On Monday, October 26, the Boston University School of Public Health held an event entitled Abolishing Modern Day Slavery. Emmanuel Otoo, West Africa Regional Coordinator for Free the Slaves, was the keynote speaker. Panelists included: Benjamin Skinner – Author of a Crime So Monstrous, Fellow at Carr Center for Human Rights Policy of Harvard Kennedy School; Dr. Timothy McCarthy – Director for Human Rights and Social Movements, Harvard Kennedy School; and Susan Goldfarb – Executive Director for Support to End Exploitation Now (SEEN).
Mr. Otoo gave a riveting presentation on modern day slavery in West Africa. “Almost a quarter of the children in Ghana are engaged in hazardous labor. Many of them have been trafficked from various regions in West Africa and work as many as 14 hours in a day,” he said. Mr. Otoo emphasized that slavery is predominantly rooted in poverty and that many of these children are attempting to pay off family debts that increase daily. Most of his efforts with Free the Slaves focus on slavery prevention through community development, education, and empowerment.
Mr. Skinner has traveled extensively on five continents researching modern day slavery as a journalist and is one of the few people that has infiltrated the ring of traffickers themselves. Mr. Skinner has often posed as an interested customer to draw into the light what is hidden in the darkness of brothels. After uncovering the staggering details of how these humans are exploited, Mr. Skinner took his facts to the local authorities and said, “Here is the information. You can either deal with this the right way or I will make you famous.”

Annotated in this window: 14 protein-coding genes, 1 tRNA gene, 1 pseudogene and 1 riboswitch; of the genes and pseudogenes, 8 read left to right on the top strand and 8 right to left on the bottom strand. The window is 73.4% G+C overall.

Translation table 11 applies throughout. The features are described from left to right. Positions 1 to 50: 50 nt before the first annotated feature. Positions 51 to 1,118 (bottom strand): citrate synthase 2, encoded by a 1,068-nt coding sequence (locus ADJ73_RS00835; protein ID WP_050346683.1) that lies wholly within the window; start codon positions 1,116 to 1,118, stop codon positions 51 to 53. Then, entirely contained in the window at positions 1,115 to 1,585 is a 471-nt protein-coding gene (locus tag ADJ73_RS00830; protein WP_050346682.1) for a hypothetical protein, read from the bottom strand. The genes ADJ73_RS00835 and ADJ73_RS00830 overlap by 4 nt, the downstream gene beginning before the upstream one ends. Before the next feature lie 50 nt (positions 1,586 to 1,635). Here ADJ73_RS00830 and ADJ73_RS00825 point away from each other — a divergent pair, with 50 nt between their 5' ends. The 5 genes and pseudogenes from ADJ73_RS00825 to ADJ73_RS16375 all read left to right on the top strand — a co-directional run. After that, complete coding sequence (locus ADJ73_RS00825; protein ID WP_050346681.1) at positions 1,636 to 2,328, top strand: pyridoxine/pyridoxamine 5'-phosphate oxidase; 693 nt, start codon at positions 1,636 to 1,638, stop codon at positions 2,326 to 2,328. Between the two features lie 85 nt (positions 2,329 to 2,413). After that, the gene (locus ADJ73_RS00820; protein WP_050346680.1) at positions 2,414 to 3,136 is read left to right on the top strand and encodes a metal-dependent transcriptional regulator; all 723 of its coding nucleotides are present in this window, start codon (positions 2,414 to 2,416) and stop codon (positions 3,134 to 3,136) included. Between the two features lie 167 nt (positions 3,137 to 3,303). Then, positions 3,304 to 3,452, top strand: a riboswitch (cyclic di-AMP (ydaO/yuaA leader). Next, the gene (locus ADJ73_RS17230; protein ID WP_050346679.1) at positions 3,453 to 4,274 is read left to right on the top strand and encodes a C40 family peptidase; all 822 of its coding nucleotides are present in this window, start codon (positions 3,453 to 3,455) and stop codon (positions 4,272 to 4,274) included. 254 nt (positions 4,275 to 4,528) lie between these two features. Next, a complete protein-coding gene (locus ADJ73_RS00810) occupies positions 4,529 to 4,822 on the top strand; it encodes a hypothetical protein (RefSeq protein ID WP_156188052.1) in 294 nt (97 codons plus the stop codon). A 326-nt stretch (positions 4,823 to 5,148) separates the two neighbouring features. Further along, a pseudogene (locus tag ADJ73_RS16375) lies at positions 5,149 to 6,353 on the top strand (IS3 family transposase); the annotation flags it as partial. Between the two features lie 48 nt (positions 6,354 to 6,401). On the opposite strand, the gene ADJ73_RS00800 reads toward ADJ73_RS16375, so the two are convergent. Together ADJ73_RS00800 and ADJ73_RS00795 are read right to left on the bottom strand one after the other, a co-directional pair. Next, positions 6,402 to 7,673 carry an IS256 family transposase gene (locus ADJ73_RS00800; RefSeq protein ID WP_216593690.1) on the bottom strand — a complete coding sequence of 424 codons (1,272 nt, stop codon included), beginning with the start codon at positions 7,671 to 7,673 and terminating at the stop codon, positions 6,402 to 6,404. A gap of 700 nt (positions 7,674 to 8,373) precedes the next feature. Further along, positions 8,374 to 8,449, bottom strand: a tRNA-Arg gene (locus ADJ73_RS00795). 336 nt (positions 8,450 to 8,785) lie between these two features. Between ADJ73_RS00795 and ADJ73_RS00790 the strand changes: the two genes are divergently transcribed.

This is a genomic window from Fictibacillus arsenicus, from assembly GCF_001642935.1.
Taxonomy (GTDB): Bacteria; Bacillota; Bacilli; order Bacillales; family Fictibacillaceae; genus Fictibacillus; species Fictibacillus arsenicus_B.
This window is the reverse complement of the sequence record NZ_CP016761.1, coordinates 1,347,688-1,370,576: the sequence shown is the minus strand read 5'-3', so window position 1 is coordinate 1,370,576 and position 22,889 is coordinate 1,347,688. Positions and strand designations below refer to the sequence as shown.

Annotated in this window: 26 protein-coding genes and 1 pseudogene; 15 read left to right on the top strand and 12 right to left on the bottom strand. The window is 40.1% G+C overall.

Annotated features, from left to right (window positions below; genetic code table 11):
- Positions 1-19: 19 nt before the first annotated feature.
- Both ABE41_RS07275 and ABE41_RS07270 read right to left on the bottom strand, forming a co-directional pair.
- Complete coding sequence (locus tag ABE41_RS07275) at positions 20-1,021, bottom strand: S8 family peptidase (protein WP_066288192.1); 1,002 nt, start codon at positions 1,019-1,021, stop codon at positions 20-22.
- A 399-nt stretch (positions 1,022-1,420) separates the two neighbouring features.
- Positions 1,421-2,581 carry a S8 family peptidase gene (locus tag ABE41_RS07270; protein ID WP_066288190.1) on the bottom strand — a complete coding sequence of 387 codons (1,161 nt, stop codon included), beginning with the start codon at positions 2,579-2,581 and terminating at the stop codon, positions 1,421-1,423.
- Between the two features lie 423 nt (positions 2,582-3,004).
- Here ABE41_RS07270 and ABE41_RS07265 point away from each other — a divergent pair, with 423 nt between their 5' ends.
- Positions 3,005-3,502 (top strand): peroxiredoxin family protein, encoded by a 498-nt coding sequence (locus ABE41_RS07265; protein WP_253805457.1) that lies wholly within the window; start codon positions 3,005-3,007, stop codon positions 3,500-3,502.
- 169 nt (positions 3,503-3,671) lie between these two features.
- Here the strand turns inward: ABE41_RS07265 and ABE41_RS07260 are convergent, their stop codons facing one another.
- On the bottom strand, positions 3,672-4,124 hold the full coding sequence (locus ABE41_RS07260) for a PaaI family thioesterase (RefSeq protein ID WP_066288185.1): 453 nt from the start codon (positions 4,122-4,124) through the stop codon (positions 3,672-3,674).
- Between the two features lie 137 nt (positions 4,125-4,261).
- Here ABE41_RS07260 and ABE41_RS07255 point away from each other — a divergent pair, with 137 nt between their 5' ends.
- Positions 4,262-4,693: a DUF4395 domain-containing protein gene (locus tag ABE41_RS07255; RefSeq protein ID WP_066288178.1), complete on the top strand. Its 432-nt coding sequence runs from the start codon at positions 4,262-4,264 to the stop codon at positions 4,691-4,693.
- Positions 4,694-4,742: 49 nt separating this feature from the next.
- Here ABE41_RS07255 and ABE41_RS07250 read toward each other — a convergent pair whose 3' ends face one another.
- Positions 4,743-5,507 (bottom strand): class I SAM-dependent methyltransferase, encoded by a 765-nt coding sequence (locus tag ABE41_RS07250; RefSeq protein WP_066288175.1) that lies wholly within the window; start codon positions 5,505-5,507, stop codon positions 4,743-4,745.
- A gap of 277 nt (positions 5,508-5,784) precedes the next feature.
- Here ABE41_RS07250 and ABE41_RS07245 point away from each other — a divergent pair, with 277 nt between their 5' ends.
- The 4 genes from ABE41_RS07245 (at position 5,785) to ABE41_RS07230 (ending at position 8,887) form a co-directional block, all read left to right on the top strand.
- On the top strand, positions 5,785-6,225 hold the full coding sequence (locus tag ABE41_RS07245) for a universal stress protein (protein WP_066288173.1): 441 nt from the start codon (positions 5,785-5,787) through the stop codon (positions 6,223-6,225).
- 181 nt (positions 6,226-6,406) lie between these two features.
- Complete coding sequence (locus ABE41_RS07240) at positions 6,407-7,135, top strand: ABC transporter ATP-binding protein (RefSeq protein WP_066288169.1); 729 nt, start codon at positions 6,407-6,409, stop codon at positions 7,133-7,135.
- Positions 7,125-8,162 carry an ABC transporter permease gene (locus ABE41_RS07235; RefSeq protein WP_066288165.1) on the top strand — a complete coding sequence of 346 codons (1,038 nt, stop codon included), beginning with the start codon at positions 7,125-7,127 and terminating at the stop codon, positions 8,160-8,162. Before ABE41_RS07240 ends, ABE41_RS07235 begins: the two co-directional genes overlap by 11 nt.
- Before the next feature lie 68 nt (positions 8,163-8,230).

Dr. McCarthy, award-winning teacher and advisor at Harvard Kennedy School, spoke of his personal journey of discovering modern-day slavery. After years of researching the history of slavery, he was shocked when he read Kevin Bales’ Disposable People and realized how little he knew about the slavery that existed today. He stated, “We are so hesitant to call what is happening today slavery because America has PTSD [post-traumatic stress disorder] from our past with this issue. Using the word ‘slavery’ acknowledges that we haven’t done enough work. By using that word, we admit that we are complicit, that we are the demand.”
Ms. Goldfarb struck a chord in the audience when she wrapped up the evening by relaying countless stories of slavery and exploitation among women and children in Boston and its surrounding areas. “Slavery is not something that just happens in Southeast Asia or Africa. It’s happening in our own backyards,” she said. Ms. Goldfarb emphasized the fighting slavery must be a collaborative effort between all relevant interest groups. “There may not always be a lot of love between government agencies and non-governmental agencies who are working on this issue, but we must lay all of our differences aside and come together over the common goal of eliminating slavery.”
All of the panelists agreed that the first step in abolishing slavery is letting people know that it still exists today. Mr. Skinner ended the evening with a challenge that had recently been posed to him by a colleague. “If all of you tell 10 people that human slavery still exists, then those 10 people will tell 10 people, and those people will tell 10 people…” If we ignore slavery or pretend that it does not exist, we are just as guilty as the perpetrators. We must tell the stories. We must acknowledge that we are the demand.
This event was a collaborative effort between Free the Slaves and BU’s Rotoract and Health and Human Rights Caucus, with the help of Emily George.